More Steps Along A Foggy Path

A few months ago, I wrote a blog post about my three month PET scan results. Toward the end of the post, I told a story about buying a huge package of earplugs the first time I went through cancer treatments, which prompted the thought: “Will I live long enough to use all these earplugs?” I realized a couple weeks ago that there were just a few sets of earplugs left in the box, and I was looking forward to posting about using the last of them this week.

I got the results of my six month PET scan, and there are new nodules starting to grow in my right lung (the same lung as last time). All my lymph nodes look stable and the large mass has gotten a bit smaller, but the nodules are very likely a metastasis of the lung cancer. Surgery or radiation are not options at this point (although they may come into play later, depending on the circumstances). It’s generally considered incurable.

This is a failure of first-line treatment since it happened so soon after finishing chemo-radiation, so I’m moving on to second-line treatments, largely in the land of clinical trials. While there are some chemo options, the initial (and best) candidates are immunotherapies. I’ll be getting a new biopsy and we’ll do genetic testing on the cancer as well, to see if there are any targeted treatments available that might help. I’ll be making a couple posts to explain the options available over the next couple days–science is close to turning this into a chronic deadly disease to be managed, and I hope to find a treatment that buys enough time for that revolution to occur.

When I took that last pack of earplugs from the big box the other night, I sat them on the nightstand and stared at them for a good five minutes. Then I cried for a few more minutes and tried to figure out what to do. Should I throw that last pack of earplugs away in defiance? Should I burn them and the box they came in? It had been a rough week, both because I had to start telling people and also for me and Charlie trying to cope with the unknown future. I spent most of that week in the well of darkness. I was sad, disappointed, scared and angry.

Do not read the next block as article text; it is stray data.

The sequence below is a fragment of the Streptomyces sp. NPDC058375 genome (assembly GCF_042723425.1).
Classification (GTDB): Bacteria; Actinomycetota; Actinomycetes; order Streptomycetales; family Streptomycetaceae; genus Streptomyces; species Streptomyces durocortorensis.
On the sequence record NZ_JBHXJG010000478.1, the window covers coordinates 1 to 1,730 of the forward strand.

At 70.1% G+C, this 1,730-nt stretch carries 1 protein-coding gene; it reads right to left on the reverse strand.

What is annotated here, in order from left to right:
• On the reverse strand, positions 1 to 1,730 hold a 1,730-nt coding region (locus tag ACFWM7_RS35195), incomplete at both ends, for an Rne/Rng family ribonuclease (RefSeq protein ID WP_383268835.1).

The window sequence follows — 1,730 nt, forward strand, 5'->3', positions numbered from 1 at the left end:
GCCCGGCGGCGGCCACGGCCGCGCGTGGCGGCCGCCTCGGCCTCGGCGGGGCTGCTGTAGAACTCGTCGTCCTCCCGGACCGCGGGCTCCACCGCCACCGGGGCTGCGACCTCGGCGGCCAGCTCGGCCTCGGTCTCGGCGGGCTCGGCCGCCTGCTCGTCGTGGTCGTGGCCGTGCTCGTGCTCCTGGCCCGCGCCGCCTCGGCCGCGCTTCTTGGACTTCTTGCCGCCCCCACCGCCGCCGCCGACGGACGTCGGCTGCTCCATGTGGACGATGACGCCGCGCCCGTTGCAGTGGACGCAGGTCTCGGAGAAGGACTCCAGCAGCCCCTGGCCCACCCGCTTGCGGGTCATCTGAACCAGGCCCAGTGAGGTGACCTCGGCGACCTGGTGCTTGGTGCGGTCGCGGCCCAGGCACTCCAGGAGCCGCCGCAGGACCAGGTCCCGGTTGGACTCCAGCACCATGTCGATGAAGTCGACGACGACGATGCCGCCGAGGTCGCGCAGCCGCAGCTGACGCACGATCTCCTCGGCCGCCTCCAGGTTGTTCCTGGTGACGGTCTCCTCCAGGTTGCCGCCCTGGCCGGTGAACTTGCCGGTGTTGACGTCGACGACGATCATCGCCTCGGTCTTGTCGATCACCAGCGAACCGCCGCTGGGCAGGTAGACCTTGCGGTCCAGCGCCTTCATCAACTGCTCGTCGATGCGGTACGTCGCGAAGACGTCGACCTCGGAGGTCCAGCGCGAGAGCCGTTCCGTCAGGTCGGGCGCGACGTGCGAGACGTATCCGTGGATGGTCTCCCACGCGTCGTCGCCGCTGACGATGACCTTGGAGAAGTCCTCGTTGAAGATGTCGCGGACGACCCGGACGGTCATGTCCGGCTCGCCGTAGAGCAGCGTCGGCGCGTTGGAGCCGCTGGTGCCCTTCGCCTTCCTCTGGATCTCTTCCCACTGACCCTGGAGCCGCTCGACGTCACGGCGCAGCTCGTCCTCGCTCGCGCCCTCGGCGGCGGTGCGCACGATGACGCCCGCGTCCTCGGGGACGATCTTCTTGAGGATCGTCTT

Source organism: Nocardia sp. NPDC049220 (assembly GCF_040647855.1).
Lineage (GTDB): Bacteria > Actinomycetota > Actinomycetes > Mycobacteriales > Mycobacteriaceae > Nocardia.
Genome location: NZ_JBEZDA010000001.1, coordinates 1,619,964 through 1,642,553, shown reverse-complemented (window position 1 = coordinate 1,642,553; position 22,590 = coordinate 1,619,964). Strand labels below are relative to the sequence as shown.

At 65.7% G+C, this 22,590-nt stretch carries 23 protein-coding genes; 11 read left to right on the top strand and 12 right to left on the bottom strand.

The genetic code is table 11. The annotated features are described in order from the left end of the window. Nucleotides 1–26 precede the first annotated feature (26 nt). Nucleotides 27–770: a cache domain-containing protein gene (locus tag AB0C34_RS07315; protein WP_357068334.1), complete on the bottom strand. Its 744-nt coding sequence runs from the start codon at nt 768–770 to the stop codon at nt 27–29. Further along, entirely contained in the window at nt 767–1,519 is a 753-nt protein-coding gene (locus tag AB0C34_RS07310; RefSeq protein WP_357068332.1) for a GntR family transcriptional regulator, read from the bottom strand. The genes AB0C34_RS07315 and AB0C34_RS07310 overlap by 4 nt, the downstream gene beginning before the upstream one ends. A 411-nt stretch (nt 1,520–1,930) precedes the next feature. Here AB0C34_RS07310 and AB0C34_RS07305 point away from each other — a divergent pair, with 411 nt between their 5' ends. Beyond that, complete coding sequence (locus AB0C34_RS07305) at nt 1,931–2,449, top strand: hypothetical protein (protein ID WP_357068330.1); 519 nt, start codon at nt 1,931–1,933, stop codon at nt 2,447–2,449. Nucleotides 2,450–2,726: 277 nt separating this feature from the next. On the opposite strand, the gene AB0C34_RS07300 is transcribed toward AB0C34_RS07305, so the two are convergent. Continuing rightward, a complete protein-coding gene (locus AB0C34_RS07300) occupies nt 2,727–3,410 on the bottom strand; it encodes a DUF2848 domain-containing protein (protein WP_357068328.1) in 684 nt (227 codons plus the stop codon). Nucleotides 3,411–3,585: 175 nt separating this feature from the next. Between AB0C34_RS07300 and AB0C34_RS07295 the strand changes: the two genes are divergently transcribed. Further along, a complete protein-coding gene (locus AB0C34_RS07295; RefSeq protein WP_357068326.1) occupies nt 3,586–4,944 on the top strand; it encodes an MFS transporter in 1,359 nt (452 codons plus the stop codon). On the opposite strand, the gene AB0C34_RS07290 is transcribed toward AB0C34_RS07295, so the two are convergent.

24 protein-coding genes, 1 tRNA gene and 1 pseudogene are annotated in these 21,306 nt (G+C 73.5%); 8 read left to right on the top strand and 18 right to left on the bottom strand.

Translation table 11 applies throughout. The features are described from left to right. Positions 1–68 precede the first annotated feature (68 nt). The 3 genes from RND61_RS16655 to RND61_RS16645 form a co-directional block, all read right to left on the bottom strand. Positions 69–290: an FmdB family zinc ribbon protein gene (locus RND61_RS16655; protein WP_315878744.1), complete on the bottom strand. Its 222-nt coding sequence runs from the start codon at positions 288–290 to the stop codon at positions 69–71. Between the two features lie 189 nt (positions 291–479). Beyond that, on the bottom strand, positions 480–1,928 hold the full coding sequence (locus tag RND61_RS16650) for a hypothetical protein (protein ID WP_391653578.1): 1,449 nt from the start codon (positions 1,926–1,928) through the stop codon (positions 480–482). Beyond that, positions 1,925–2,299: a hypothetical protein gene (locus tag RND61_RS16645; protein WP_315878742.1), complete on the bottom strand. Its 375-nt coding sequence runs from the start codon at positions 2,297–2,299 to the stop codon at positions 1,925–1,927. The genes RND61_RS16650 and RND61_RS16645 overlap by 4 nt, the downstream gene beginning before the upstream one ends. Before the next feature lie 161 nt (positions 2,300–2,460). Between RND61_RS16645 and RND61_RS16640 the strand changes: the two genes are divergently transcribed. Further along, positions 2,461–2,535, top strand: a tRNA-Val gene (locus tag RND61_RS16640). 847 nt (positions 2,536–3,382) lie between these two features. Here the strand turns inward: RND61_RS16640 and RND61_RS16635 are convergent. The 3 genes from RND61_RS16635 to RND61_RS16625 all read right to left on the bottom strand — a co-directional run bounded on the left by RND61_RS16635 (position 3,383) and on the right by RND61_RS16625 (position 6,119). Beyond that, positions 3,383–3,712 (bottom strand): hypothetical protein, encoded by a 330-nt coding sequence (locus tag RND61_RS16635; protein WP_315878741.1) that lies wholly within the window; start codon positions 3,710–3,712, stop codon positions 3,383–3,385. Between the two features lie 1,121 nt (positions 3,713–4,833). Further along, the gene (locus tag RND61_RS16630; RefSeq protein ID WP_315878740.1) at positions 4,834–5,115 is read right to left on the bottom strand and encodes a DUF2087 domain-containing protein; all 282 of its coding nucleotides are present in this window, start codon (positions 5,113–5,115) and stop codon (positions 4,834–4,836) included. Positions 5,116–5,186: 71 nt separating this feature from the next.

After a few more minutes, I took a deep breath. I picked up the earplugs, opened the little bag, and put them into my ears. Over four years ago, when I had Stage IV head and neck cancer, I asked myself if I would live long enough to use that box of earplugs, and I did live long enough. That’s not a reason to burn something in protest: it’s a reason to celebrate. I stepped out of the darkness in that moment, back into the light of hope and, more important, acceptance of where I am and the now even foggier path ahead of me.

I’ll post about the new types of cancer treatments available and the clinical trial process over the next few days. I’m doing more than medical treatments–I’m meditating, eating anti-cancer foods and taking supplements, walking as much as I can, and trying to avoid stress and increase creative activities. In other words, I’m doing OK, under the circumstances. I’ve taken the first steps onto that foggy road and I’m open to whatever the future holds for me.

The stretch of the seawall by the Rowing Club, covered in fog, a large tree stretched out in the forground.



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  1. All I can try to say to you is that I am heartbroken for you but in my heart will walk this foggy path with you and Charlie.

    All my love to you both.

  2. I’ve been following your game development twitter feed for a while, since before your last run of chemo. I’ve learned a lot from, and no doubt will continue to, and really have wanted a way to thank you for continuing to post insights in the face of a hostile internet and industry. I didn’t want that way be to be a new post on your cancer blog. When I read your tweet announcing the metastasis it was like a trap door fell out from under my stomach. I don’t know what to say that everyone you know and are close to likely haven’t already said, so instead I’ll say that that there are a lot of quiet people out there just like me, reading your posts and rooting for your recovery.

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